Progressive retinal atrophy (PRA) is an eye disease wherein the cells in the retina (back of the eye) which register the visual image, begin to die. Dogs are born with normal vision but at three to four years of age develop lack of night vision (night blindness). Vision loss is normally progressive, and eventually results in total blindness. A veterinary ophthalmologist who examines the eye may be able to detect changes in an affected IG at two to three years of age. There is no treatment for PRA.
PRA is known to be hereditary nature in nature. It is inherited as a simple recessive which means that two normal dogs may be carriers of the gene, and when bred together can produce an affected dog. Any dog which produces an affected dog is a carrier and should no longer be bred. In addition, affected dogs and their littermates should not be used as breeding stock. IG’s used for breeding should have annual eye exams performed by a veterinary ophthalmologist.
Juvenile cataracts (which are also heritable) are occasionally diagnosed in IG’s as well.
Luxating patellas (slipped stiﬂes) are a common problem in toy breeds and the IG is no exception. The patella (knee cap) does not remain in the groove on the femur (thigh bone) and thus becomes luxated (dislocated). The affected dog will often hold up the affected hind leg, and may exhibit a hopping gate in the rear, as the patella moves in and out of the groove. Once again, affected animals should not be bred, but surgery can be used to stabilize the patella and make the dog more comfortable.
Legg‐Perthe’s disease (LPD) is another orthopedic problem found in IG’s. LPD affects the hip joint, and the primary sign is lameness in one or both hind legs at 5‐12 months of age. In LPD, part of the hip joint loses its blood supply, and the surrounding bone dies and collapses. There is a surgical treatment for this disease. LPD is known to be hereditary.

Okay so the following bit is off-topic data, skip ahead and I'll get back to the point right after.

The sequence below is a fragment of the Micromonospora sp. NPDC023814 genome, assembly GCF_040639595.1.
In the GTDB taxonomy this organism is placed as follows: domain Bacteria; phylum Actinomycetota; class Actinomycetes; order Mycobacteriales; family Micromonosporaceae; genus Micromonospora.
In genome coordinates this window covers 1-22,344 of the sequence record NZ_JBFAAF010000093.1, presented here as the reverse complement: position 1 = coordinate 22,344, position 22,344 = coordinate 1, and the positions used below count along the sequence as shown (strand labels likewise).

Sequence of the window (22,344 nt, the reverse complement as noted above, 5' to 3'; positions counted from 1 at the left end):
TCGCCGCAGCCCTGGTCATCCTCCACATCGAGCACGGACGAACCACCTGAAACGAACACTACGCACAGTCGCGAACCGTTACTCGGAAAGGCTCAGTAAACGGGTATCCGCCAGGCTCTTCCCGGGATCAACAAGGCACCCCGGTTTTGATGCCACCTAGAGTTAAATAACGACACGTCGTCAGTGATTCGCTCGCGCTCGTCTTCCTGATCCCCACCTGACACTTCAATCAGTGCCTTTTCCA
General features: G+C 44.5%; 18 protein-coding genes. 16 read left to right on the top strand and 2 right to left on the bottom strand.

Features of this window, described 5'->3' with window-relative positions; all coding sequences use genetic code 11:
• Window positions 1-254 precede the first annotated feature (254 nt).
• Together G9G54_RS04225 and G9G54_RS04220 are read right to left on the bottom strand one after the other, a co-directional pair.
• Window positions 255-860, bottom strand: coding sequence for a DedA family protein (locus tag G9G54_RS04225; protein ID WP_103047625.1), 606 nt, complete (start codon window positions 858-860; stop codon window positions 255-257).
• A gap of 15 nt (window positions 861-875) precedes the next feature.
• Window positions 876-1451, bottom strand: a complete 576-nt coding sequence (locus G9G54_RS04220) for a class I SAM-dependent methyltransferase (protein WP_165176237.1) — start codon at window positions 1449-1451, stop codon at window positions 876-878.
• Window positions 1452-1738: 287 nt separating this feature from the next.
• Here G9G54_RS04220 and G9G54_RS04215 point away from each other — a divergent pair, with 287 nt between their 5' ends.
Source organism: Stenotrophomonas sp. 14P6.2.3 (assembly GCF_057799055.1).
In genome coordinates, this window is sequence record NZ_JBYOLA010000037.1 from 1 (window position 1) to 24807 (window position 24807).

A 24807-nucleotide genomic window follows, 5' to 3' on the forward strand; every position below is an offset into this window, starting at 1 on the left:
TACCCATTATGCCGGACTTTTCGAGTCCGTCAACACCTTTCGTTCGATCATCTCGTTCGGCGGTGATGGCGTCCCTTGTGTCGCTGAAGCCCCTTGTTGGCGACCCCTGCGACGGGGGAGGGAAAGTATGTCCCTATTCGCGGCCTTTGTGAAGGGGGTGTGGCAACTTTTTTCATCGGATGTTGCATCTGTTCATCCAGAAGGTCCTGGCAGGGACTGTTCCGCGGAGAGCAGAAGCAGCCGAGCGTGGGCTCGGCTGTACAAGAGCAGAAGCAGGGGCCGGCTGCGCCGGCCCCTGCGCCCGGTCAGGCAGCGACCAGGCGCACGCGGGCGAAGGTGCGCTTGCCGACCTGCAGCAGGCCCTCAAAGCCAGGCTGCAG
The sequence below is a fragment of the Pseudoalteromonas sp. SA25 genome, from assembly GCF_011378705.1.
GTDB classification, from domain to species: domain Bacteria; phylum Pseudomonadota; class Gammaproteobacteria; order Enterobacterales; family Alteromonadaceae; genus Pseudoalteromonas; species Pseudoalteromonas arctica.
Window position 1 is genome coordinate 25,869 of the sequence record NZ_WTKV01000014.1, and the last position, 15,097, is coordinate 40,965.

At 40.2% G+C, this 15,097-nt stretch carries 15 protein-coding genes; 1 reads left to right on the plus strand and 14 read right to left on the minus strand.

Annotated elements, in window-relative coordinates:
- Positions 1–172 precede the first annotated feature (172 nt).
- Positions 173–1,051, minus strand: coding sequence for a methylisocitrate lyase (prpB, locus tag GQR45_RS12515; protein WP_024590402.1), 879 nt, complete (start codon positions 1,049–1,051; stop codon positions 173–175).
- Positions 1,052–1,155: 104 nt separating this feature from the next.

IG’s can be affected by a number of autoimmune or immune mediated diseases. In these conditions, the dog’s immune system becomes confused, and fails to differentiate the cells that belong to the dog from those of invading bacteria, viruses, etc. As a result, the immune system begins attacking the dog’s own cells. A wide variety of diseases can occur including pemphigus (all forms) and lupus (local or systemic). The symptoms can usually be controlled by treating the dog with a variety of drugs to suppress the immune system (immunosuppresants), and these dogs too should be removed from the breeding pool.
Portal systemic shunts (liver shunts) may occur in IG’s. An abnormal pattern of blood vessels allows blood to be routed around the dog’s liver, instead of through the liver. As a result, the toxins in the blood cannot be removed by the liver, and affected dogs may suffer seizures (hepatic encephalopathy). In some cases, it is possible to surgically repair the blood vessels, and allow the dog to live a more normal life, but affected dogs should not be bred.
Inherited deafness has been reported in IG’s particularly in individuals which are solid white or have only small patches of color on their heads or ears. Von Willebrand’s disease (VWD), an inherited blood cloħng disease, has also been detected in IG’s.
Considering buying an IG? Ask the breeder if their breeding stock is free of the above conditions, and has had appropriate health screening tests performed. Already have an IG? Be on the lookout for the symptoms described above, and share the information in this article with your veterinarian. Have an IG affected with one of these problems? Please contact the breeder and give them as much information as possible. Conscientious breeders need and want to know about any health problems which crop up in their lines. Above all, remember to brush those IG teeth!